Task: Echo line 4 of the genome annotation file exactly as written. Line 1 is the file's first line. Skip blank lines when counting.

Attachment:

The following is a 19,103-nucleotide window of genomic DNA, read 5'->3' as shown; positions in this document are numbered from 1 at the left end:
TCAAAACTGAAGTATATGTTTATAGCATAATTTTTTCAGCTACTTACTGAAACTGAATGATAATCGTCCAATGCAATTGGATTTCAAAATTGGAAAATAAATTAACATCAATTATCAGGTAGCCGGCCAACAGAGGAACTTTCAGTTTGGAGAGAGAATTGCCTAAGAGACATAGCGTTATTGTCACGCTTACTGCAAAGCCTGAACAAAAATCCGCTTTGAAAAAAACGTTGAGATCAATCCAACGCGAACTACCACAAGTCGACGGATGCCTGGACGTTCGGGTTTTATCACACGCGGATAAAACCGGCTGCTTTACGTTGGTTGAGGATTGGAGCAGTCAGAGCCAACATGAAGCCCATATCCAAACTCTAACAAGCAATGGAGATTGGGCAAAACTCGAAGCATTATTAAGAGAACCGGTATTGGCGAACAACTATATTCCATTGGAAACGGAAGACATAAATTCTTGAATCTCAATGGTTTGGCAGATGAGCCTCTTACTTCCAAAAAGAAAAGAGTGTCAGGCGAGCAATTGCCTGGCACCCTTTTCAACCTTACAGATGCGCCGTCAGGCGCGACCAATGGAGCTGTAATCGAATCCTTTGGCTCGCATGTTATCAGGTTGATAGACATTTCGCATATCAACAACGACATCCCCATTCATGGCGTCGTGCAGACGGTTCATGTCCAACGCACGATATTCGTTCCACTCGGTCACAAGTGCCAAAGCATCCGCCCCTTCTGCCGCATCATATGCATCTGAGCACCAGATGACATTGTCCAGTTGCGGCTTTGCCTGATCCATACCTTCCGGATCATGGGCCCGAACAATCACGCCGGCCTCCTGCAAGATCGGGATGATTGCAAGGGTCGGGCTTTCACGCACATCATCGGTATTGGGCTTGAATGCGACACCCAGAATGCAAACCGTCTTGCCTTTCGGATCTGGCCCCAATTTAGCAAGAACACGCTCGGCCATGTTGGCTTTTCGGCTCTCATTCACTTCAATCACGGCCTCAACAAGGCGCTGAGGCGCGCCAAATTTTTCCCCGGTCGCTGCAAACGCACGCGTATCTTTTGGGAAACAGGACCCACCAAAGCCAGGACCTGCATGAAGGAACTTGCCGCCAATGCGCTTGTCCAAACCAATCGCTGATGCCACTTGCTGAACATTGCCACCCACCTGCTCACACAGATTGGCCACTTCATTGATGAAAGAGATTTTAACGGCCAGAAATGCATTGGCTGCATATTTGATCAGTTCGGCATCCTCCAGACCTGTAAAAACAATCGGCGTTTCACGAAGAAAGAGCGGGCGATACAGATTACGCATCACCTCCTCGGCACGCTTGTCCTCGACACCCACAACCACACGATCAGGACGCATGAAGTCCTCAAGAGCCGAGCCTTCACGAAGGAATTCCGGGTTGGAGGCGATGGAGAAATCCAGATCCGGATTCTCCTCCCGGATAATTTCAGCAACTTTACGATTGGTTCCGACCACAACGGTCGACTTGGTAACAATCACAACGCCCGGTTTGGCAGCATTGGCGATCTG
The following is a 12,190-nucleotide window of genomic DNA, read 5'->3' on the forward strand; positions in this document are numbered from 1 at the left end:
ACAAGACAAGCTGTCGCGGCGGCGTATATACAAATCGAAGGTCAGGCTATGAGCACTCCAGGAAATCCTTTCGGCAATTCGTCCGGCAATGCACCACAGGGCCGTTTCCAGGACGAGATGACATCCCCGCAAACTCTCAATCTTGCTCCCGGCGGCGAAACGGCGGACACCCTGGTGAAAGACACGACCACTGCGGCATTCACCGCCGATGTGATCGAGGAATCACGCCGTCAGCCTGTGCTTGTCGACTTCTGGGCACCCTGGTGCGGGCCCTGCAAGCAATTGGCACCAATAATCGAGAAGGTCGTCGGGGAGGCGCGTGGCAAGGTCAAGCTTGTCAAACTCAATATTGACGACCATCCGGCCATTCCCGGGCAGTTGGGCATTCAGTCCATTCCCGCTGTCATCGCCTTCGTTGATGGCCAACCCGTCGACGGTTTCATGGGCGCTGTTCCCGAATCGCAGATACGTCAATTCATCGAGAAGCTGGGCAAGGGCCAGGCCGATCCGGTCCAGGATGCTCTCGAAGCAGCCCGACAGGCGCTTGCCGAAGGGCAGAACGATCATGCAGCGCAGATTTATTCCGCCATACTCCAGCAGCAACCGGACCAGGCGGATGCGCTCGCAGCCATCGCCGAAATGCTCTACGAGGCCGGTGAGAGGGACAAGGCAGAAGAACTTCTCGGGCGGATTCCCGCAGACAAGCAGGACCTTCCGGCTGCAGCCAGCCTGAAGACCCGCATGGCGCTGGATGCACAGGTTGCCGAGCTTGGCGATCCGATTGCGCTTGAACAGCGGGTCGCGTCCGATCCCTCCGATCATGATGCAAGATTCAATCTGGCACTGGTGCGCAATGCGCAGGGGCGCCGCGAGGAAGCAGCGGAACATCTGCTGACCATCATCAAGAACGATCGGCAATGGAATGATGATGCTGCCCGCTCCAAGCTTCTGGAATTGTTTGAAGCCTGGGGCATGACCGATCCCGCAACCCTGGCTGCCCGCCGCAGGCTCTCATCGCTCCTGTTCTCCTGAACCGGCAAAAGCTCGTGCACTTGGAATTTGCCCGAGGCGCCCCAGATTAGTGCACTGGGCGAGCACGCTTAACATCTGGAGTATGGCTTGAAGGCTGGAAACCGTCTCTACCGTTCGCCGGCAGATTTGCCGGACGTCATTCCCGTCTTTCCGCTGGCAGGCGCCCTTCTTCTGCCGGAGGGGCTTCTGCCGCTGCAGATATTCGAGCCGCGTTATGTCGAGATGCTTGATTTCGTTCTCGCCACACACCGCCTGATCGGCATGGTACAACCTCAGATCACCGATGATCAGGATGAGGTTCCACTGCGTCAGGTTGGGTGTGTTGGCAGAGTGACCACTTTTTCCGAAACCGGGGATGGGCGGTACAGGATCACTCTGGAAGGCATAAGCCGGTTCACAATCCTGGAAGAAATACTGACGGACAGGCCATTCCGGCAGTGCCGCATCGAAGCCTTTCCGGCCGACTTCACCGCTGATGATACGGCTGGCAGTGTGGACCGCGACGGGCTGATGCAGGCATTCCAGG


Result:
ACAAGACAAGCTGTCGCGGCGGCGTATATACAAATCGAAGGTCAGGCTATGAGCACTCCAGGAAATCCTTTCGGCAATTCGTCCGGCAATGCACCACAGGGCCGTTTCCAGGACGAGATGACATCCCCGCAAACTCTCAATCTTGCTCCCGGCGGCGAAACGGCGGACACCCTGGTGAAAGACACGACCACTGCGGCATTCACCGCCGATGTGATCGAGGAATCACGCCGTCAGCCTGTGCTTGTCGACTTCTGGGCACCCTGGTGCGGGCCCTGCAAGCAATTGGCACCAATAATCGAGAAGGTCGTCGGGGAGGCGCGTGGCAAGGTCAAGCTTGTCAAACTCAATATTGACGACCATCCGGCCATTCCCGGGCAGTTGGGCATTCAGTCCATTCCCGCTGTCATCGCCTTCGTTGATGGCCAACCCGTCGACGGTTTCATGGGCGCTGTTCCCGAATCGCAGATACGTCAATTCATCGAGAAGCTGGGCAAGGGCCAGGCCGATCCGGTCCAGGATGCTCTCGAAGCAGCCCGACAGGCGCTTGCCGAAGGGCAGAACGATCATGCAGCGCAGATTTATTCCGCCATACTCCAGCAGCAACCGGACCAGGCGGATGCGCTCGCAGCCATCGCCGAAATGCTCTACGAGGCCGGTGAGAGGGACAAGGCAGAAGAACTTCTCGGGCGGATTCCCGCAGACAAGCAGGACCTTCCGGCTGCAGCCAGCCTGAAGACCCGCATGGCGCTGGATGCACAGGTTGCCGAGCTTGGCGATCCGATTGCGCTTGAACAGCGGGTCGCGTCCGATCCCTCCGATCATGATGCAAGATTCAATCTGGCACTGGTGCGCAATGCGCAGGGGCGCCGCGAGGAAGCAGCGGAACATCTGCTGACCATCATCAAGAACGATCGGCAATGGAATGATGATGCTGCCCGCTCCAAGCTTCTGGAATTGTTTGAAGCCTGGGGCATGACCGATCCCGCAACCCTGGCTGCCCGCCGCAGGCTCTCATCGCTCCTGTTCTCCTGAACCGGCAAAAGCTCGTGCACTTGGAATTTGCCCGAGGCGCCCCAGATTAGTGCACTGGGCGAGCACGCTTAACATCTGGAGTATGGCTTGAAGGCTGGAAACCGTCTCTACCGTTCGCCGGCAGATTTGCCGGACGTCATTCCCGTCTTTCCGCTGGCAGGCGCCCTTCTTCTGCCGGAGGGGCTTCTGCCGCTGCAGATATTCGAGCCGCGTTATGTCGAGATGCTTGATTTCGTTCTCGCCACACACCGCCTGATCGGCATGGTACAACCTCAGATCACCGATGATCAGGATGAGGTTCCACTGCGTCAGGTTGGGTGTGTTGGCAGAGTGACCACTTTTTCCGAAACCGGGGATGGGCGGTACAGGATCACTCTGGAAGGCATAAGCCGGTTCACAATCCTGGAAGAAATACTGACGGACAGGCCATTCCGGCAGTGCCGCATCGAAGCCTTTCCGGCCGACTTCACCGCTGATGATACGGCTGGCAGTGTGGACCGCGACGGGCTGATGCAGGCATTCCAGG